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04 September 2020 00:41

(CNN) Like the song said, let's get down to business: "Mulan" is big, sumptuous entertainment.

(CNN) Like the song said, let's get down to business: "Mulan" is big, sumptuous entertainment. It's good, but not great, transforming the story associated with the 1998 animated musical into a song-free, live-action movie that's more adequate than transcendent--a perfectly reasonable family-viewing investment that's worth seeing, but not necessarily a must-buy. The "buy" part, and business half of the show, can't be separated from the movie itself. After several coronavirus-related delays beginning with its planned March release, Disney broke down and decided to offer the film via its streaming service, Disney+, at a premium $30 price tag. Although the movie will be available to subscribers for no additional charge at a later date, "Mulan" thus becomes an experiment in home entertainment, consumer preferences and evolving models in the balance between theatrical exhibition and streaming.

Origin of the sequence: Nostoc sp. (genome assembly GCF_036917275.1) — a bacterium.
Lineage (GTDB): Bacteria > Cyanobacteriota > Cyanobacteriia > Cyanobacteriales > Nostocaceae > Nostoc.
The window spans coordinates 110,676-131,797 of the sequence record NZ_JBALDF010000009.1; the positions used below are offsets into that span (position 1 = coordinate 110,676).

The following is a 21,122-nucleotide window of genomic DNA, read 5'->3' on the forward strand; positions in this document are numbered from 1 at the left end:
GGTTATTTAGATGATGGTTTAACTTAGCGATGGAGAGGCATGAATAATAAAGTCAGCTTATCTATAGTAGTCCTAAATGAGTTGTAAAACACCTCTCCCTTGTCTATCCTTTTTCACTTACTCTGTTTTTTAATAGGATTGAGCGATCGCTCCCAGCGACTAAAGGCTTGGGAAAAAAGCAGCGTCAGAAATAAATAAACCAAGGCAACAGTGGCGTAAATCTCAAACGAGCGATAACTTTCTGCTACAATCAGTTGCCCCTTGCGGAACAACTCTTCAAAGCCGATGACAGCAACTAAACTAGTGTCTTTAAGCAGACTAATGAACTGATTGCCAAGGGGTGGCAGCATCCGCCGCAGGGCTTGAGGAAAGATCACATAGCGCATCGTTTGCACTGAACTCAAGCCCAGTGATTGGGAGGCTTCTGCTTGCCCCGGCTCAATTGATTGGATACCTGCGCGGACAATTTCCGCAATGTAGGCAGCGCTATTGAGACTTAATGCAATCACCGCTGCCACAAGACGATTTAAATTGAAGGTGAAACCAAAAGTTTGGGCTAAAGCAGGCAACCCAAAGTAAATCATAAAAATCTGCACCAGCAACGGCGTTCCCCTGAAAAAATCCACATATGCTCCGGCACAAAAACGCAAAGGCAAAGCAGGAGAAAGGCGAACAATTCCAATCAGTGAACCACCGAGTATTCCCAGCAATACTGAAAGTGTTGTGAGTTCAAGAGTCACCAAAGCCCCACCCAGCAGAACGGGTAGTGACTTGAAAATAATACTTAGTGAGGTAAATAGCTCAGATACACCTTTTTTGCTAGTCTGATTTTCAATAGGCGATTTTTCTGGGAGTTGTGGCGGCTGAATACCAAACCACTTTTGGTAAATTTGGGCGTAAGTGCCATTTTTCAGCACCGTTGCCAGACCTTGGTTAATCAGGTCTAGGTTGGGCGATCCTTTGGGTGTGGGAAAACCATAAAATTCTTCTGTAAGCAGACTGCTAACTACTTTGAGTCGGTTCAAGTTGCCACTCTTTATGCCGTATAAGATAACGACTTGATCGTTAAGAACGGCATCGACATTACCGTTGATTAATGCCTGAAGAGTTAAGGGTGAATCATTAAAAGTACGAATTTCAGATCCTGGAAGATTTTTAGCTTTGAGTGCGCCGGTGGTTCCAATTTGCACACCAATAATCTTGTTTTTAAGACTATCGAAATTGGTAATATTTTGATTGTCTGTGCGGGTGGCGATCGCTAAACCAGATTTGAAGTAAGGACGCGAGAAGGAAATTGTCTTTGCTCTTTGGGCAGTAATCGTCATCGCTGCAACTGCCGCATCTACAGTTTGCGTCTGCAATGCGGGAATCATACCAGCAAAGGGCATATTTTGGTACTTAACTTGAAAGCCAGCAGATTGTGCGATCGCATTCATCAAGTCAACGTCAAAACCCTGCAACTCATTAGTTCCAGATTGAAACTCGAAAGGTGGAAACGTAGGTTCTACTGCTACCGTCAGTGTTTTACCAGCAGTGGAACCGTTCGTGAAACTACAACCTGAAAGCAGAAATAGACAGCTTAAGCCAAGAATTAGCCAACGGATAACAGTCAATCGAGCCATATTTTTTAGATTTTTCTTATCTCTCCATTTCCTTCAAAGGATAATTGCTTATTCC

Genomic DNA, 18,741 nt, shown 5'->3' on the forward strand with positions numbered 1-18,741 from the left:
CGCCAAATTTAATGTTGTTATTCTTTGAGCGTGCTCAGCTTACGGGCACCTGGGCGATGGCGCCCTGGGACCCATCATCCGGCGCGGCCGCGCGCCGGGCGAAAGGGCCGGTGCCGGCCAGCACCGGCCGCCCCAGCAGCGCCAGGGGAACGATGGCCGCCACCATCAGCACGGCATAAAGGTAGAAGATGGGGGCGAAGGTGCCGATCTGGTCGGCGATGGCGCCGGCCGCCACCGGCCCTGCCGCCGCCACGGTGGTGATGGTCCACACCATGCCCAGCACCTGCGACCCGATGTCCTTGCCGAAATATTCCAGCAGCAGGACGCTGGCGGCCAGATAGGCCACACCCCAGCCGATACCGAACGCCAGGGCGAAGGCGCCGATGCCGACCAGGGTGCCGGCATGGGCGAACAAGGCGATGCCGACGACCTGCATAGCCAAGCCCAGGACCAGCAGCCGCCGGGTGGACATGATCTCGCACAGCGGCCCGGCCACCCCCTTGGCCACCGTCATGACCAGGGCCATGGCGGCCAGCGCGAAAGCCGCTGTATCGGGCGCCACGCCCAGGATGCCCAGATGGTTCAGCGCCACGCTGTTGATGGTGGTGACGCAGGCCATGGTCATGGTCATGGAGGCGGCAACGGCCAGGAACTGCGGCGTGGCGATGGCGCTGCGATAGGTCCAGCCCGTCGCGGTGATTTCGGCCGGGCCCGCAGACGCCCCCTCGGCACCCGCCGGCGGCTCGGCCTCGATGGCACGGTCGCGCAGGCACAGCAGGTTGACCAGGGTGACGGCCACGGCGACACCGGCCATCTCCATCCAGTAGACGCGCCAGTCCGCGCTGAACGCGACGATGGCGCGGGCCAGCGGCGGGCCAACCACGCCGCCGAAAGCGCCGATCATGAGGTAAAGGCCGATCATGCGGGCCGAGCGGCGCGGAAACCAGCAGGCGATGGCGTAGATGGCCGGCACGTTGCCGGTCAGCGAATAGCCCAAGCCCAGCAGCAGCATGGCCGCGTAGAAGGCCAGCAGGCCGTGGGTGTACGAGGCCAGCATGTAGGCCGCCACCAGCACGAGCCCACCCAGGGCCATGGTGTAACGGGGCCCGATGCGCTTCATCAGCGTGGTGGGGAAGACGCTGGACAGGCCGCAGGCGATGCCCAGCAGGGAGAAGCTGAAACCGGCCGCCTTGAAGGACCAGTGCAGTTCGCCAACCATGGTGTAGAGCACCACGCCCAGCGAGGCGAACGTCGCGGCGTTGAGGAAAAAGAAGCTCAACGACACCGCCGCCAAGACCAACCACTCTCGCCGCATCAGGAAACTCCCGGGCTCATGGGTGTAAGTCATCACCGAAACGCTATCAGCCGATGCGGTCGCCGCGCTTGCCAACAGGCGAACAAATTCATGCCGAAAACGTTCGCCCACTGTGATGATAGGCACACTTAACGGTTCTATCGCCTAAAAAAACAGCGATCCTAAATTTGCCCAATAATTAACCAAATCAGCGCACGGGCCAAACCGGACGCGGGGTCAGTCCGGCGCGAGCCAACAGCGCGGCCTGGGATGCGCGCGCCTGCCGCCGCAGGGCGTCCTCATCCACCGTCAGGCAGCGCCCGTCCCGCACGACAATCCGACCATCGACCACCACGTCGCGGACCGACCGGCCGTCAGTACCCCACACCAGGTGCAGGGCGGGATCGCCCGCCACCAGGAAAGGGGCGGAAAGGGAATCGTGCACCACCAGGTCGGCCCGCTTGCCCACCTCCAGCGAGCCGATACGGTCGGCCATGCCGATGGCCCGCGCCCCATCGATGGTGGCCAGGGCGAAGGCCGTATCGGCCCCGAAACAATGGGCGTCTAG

'Mulan' gets a 'Star Wars' makeover, losing the songs while adding spectacle

That has put a lot of undue, perhaps unfair weigh on the film, in much the way its protagonist, Mulan (Yifei Liu), must carry the burden of her family. For her, it's again a choice of letting her beloved, hobbled father (Tzi Ma) likely die defending the country, or stealing his armor, pretending to be a young man and enlisting to answer the call to repel the invasion. Yifei Liu in 'Mulan.' Those are the bones of the earlier film and this one, which is "suggested by the narrative poem 'The Ballad of Mulan.'" But this new "Mulan"--directed by Niki Caro, from a script credited to a quartet of writers--also possesses a very "Star Wars"-like undercurrent. Because Mulan, it turns out, has greatness inside her and must embrace that mysterious force (her "chi") in order to unleash her "warrior's heart" and fulfill her destiny. Further driving home that connection, there's a powerful sorceress, Xianniang (Gong Li), who is similarly trapped by a patriarchal society that doesn't embrace her talents. She has responded by using her gifts to assist the Northern invaders, whose ruthless leader, Bori Khan (Jason Scott Lee), thirsts for vengeance against the Emperor (an unrecognizable Jet Li). Read More